It doesn’t take much to see that Leung Chun-ying fits the argument in a revealing People’s Daily article about privilege and special treatment.
Leung is not mentioned in the article but the fact it was published just days after he was accused of abusing his office in an airport incident involving his younger daughter makes him a topic of conversation again.
The article, titled “Special treatment for special issue”, targets politicians who use their influence to obtain certain privileges not enjoyed by ordinary citizens.
It criticises the “abuse of special arrangements by some government officials” and the use of such privilege to avoid responsibility.
“Some officials even turn special treatment for special issues into their own arrangements … that could trigger doubts about the transfer of interests through their official capacity,” it says.
If Leung thought he had dealt with the matter after releasing an official denial and after his allies took pains to point out no harm was done, he was clearly mistaken.
The question now is not whether he abused his authority but whether he overestimated it.
China’s state organs have a way of clipping the wings of the powers that be.
That’s China’s style of politics which allows the state to exercise self-restraint, or at least show some semblance of it, by whipping wayward officials into line.
The article argues that politicians who obtain special arrangements must explain them to the public.
Even so, these should be for specific circumstances and subject to certain limits, it says.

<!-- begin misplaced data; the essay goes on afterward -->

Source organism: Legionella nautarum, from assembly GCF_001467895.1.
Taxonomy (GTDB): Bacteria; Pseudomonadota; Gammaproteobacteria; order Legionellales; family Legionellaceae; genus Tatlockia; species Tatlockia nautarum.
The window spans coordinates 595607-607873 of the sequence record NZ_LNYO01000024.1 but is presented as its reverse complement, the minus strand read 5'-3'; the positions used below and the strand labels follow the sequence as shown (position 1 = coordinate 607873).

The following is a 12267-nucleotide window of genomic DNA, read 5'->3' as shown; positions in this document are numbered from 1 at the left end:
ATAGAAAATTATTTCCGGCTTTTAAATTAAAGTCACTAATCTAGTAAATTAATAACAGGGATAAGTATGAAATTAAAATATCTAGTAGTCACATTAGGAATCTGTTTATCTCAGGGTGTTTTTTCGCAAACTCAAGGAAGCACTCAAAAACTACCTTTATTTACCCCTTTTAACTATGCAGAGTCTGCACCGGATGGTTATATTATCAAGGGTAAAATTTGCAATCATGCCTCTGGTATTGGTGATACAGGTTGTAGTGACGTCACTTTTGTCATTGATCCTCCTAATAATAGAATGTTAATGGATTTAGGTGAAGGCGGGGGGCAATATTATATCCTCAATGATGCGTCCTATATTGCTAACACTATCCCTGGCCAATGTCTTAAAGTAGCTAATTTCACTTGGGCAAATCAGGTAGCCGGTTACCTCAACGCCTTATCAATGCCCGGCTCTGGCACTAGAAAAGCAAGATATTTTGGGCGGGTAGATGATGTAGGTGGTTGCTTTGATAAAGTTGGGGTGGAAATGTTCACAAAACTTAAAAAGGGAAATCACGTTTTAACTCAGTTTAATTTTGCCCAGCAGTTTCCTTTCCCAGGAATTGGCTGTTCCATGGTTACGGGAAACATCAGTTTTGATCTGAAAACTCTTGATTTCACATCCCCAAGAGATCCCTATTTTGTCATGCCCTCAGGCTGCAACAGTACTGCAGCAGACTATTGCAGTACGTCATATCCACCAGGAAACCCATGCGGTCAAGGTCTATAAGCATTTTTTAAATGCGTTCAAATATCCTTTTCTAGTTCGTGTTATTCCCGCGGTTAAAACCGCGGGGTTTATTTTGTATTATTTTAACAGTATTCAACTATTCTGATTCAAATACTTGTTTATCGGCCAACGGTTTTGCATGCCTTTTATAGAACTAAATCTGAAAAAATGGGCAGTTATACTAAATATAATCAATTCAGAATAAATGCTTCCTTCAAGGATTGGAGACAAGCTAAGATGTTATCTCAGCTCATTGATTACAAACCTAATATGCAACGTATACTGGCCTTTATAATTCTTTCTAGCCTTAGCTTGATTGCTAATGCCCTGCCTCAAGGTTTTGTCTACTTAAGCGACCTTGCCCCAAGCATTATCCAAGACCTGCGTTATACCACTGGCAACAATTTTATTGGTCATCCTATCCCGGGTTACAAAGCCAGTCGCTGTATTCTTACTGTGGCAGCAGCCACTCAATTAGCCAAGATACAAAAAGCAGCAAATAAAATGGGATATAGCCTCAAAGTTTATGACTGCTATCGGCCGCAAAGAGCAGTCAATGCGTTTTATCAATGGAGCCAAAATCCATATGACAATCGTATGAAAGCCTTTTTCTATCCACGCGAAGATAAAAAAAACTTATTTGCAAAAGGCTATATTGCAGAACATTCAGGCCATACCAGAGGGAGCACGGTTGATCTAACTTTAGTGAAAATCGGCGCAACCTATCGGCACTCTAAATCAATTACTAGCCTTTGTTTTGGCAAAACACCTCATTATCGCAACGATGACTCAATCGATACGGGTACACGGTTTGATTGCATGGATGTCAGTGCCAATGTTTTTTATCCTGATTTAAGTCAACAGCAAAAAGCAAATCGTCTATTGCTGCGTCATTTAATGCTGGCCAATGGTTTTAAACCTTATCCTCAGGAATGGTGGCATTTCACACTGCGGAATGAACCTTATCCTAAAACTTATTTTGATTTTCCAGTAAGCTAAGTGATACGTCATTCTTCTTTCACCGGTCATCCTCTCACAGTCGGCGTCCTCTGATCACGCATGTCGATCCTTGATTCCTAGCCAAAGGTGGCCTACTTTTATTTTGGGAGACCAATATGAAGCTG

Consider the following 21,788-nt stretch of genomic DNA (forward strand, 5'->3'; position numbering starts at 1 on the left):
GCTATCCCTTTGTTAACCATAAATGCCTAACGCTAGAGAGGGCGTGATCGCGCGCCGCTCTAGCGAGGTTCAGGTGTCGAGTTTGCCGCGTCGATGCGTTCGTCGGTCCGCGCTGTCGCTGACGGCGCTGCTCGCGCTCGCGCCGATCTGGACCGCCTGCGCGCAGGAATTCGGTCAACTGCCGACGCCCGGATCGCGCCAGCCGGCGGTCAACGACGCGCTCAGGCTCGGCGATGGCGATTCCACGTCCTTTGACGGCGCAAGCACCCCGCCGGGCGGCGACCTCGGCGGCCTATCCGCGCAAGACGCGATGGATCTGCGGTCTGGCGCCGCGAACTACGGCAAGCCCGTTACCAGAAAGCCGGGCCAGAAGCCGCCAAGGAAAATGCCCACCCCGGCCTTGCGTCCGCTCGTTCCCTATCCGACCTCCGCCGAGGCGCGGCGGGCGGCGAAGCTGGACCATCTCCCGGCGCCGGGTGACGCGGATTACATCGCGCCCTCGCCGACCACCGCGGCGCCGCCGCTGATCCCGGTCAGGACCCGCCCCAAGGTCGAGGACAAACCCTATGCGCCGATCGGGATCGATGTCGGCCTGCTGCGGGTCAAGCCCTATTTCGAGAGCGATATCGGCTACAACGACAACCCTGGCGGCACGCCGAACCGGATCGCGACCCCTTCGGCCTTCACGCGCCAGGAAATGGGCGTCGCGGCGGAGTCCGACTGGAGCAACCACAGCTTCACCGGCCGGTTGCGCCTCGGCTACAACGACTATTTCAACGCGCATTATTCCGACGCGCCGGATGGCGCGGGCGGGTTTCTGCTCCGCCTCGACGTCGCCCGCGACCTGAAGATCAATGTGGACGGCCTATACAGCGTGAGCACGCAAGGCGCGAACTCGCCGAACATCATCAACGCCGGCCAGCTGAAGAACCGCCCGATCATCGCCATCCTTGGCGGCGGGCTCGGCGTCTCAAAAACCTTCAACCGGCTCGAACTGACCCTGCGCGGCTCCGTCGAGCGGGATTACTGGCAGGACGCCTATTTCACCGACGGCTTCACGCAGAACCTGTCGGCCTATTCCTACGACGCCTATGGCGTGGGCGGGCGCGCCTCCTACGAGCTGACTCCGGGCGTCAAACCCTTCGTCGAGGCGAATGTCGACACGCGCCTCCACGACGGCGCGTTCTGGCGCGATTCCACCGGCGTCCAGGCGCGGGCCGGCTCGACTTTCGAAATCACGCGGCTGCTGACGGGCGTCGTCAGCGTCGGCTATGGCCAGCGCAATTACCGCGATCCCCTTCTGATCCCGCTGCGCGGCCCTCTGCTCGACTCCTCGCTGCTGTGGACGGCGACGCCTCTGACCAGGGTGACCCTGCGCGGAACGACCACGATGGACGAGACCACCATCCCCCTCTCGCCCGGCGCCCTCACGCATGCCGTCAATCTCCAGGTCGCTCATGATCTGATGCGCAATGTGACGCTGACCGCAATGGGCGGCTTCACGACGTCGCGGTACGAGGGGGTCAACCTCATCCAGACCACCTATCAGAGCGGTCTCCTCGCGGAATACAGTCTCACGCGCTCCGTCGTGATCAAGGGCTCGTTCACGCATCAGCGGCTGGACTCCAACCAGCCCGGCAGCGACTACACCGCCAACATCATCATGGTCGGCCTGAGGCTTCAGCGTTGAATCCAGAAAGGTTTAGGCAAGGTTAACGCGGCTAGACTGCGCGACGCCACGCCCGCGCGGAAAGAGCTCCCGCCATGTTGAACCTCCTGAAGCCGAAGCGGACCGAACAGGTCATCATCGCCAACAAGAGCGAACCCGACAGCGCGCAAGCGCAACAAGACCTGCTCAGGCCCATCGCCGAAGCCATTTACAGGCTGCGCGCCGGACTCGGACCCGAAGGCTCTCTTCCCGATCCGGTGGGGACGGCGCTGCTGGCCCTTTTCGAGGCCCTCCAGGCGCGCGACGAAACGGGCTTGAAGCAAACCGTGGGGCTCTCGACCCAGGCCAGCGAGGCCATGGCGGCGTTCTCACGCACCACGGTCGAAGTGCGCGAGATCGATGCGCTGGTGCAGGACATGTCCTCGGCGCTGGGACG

The article calls for improved handling of “accidental affairs” so that there are fewer opportunities for officials to bypass procedures.
These points fit the circumstances in the Leung family airport saga.
First, they said that Leung Chung-yan had left her carry-on bag behind by accident.
Then they insisted that it be brought over to her — which airport personnel did – even though she was already in a restricted area
Immediately, airport regulations were bypassed. The luggage did not go through a new security check and was carried to a restricted zone by a person other than the passenger.
The government, from the Security Bureau to the Civil Aviation Department, did its best to reassure a skeptical public that at no point was safety compromised — that the bag went through a full security check before it was brought aboard the plane.
Henry Tang, Leung’s rival in the 2012 chief executive election, was quick to offer some contrast.
On Monday, he told journalists that he had reminded his children that no one should expect advantages from their position.
This is not the first time Leung and his family have been in the media spotlight for all the wrong reasons.
During the 2012 election campaign, it was revealed that Leung had built an illegal structure on the roof of his flat on the Peak.
In 2014, Leung was reported to have received HK$50 million (US$6.45 million) in secret payments from an Australian company.
And last year, his older daughter Chai-yan figured in a public slapping incident with her mother.
Leung’s unpopularity is not helping him win public sympathy, although in fairness, those family problems are not unique to his situation.
But in the context of his official capacity, these are scrutinized like no other.
No one knows how Beijing reacted to the latest incident, or if it did at all.
But judging by the timing of the People’s Daily article, Leung is on notice to clean up his act.
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